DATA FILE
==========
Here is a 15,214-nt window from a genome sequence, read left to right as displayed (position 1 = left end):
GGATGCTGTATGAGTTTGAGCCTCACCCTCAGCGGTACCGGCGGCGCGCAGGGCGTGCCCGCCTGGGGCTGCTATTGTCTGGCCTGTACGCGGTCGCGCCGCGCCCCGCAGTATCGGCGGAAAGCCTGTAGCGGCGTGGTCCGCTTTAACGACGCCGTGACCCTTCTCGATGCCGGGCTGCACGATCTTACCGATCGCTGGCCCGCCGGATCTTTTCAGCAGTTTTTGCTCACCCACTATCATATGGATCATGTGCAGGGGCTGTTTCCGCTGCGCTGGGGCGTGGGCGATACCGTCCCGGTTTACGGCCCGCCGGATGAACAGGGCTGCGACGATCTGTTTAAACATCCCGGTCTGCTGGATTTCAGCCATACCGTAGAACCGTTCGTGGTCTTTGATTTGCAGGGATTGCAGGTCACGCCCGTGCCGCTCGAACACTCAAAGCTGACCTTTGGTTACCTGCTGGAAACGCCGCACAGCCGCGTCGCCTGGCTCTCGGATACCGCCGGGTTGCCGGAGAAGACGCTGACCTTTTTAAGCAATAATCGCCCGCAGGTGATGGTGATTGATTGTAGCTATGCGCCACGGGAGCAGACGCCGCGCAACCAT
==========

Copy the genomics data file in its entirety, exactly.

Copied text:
Here is a 15,214-nt window from a genome sequence, read left to right as displayed (position 1 = left end):
GGATGCTGTATGAGTTTGAGCCTCACCCTCAGCGGTACCGGCGGCGCGCAGGGCGTGCCCGCCTGGGGCTGCTATTGTCTGGCCTGTACGCGGTCGCGCCGCGCCCCGCAGTATCGGCGGAAAGCCTGTAGCGGCGTGGTCCGCTTTAACGACGCCGTGACCCTTCTCGATGCCGGGCTGCACGATCTTACCGATCGCTGGCCCGCCGGATCTTTTCAGCAGTTTTTGCTCACCCACTATCATATGGATCATGTGCAGGGGCTGTTTCCGCTGCGCTGGGGCGTGGGCGATACCGTCCCGGTTTACGGCCCGCCGGATGAACAGGGCTGCGACGATCTGTTTAAACATCCCGGTCTGCTGGATTTCAGCCATACCGTAGAACCGTTCGTGGTCTTTGATTTGCAGGGATTGCAGGTCACGCCCGTGCCGCTCGAACACTCAAAGCTGACCTTTGGTTACCTGCTGGAAACGCCGCACAGCCGCGTCGCCTGGCTCTCGGATACCGCCGGGTTGCCGGAGAAGACGCTGACCTTTTTAAGCAATAATCGCCCGCAGGTGATGGTGATTGATTGTAGCTATGCGCCACGGGAGCAGACGCCGCGCAACCAT